“Phoenix Flying Through Flowering Peonies”
A rare, late 17th century, Kang Xi reign, Chinese Imari antique lamp of baluster form. The lamp decorated in underglaze blue, iron-red and gold. The domed cover extant and decorated en suite, the rim of the cover with an underglaze iron brown dressing.
Chinese decorative art is highly symbolic and the decorative symbolism here, interprets as an auspicious blessing. The lamp finely painted with "Feng Huang" or Phoenix. The Phoenix flying through flowering tree peonies and foliage.
The Phoenix, one of the most ancient of Chinese emblems, signifies goodness and benevolence. Traditionally it was the symbol of the Empress of China, it is also a symbol of high achievement, as the Phoenix can fly the closest to heaven.
The Peony flower is one of the four major flower emblems signifying summer, love and affection. It also indicates a hope for greater advancement and stands as a synonym for nobility, gracefulness and wealth. The lamp shown with a pleated, cobalt blue, silk shade suggestion. The lamp fitted with a 25w lamp holder.
During the late 17th century and early 18th century, Chinese porcelain was produced with new styles of decoration. Chinese Imari being one of them. This development was a reaction to the success of Japanese Imari porcelain which was in great demand from the European market.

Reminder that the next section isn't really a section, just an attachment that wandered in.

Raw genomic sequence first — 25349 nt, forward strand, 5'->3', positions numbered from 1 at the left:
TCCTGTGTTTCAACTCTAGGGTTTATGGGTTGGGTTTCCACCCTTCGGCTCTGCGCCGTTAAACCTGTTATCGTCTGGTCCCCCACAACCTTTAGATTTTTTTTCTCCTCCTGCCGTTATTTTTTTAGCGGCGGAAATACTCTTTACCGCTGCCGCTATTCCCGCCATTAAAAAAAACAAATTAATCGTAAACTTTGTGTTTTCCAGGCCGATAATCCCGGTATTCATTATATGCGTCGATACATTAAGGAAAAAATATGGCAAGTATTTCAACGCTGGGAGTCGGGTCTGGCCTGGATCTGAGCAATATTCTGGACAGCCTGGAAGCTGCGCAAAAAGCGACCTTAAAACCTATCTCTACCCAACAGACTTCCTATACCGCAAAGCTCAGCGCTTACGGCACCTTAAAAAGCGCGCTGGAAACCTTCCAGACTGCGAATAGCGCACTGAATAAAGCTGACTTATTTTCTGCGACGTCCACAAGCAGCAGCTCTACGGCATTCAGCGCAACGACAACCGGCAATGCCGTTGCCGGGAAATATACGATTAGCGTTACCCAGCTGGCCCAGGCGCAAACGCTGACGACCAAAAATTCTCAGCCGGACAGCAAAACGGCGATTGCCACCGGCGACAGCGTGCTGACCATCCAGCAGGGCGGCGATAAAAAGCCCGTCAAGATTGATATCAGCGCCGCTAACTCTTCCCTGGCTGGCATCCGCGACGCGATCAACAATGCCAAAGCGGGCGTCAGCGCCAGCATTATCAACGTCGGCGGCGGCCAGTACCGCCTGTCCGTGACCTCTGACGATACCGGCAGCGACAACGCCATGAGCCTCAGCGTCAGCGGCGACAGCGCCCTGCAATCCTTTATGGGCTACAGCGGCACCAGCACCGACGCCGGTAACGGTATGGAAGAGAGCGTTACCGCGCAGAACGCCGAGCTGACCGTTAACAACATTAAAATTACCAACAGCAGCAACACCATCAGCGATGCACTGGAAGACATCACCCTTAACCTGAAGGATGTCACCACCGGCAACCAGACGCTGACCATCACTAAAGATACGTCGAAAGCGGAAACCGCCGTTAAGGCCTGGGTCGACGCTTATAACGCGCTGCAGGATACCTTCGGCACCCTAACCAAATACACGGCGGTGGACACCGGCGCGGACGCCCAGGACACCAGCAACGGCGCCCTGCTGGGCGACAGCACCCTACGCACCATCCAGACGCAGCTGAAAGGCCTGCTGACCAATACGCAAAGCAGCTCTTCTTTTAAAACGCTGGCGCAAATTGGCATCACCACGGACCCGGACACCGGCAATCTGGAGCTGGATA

Chinese Imari is characterized by a combination of underglaze blue, overglaze iron red and gold. Chinese Imari is sometimes a direct copy of Japanese Imari examples but is much more often decorated with typical Chinese motifs that are closely related to the underglaze-blue patterns of the period.
The lamp seated in a well carved and wax polished, antique Chinese stand. This is a very desirable example of late 17th century, Chinese Imari porcelain, this lamp being over 300 years old!
The Kang xi Emperor (1662-1722) -: is considered one of the greatest Chinese emperors. To reach this remarkable achievement, he pursued a long and arduous path. Having come to the throne as a child, he slipped into his predestined role still well under age. He is considered to have taken control over the affairs of his vast state at the age of fifteen.
He clearly realized, or was advised, that in order to gain and retain respect he had to be exemplary in his knowledge as well as his deeds. He worked incessantly to understand China’s history and culture as well as the country’s achievements in the natural sciences.
He thus became not only an ‘ivory tower’ literati-scholar, but also gained a thorough comprehension of the practical application of the sciences and the technical aspects of progress.
Kang Xi Emperor 康熙 - Circa 1690
Overall height (including shade) 21"/53 cm approx
Lamps shipped to the US and UK are wired to US and UK specifications
Lamp shades can be ordered if required.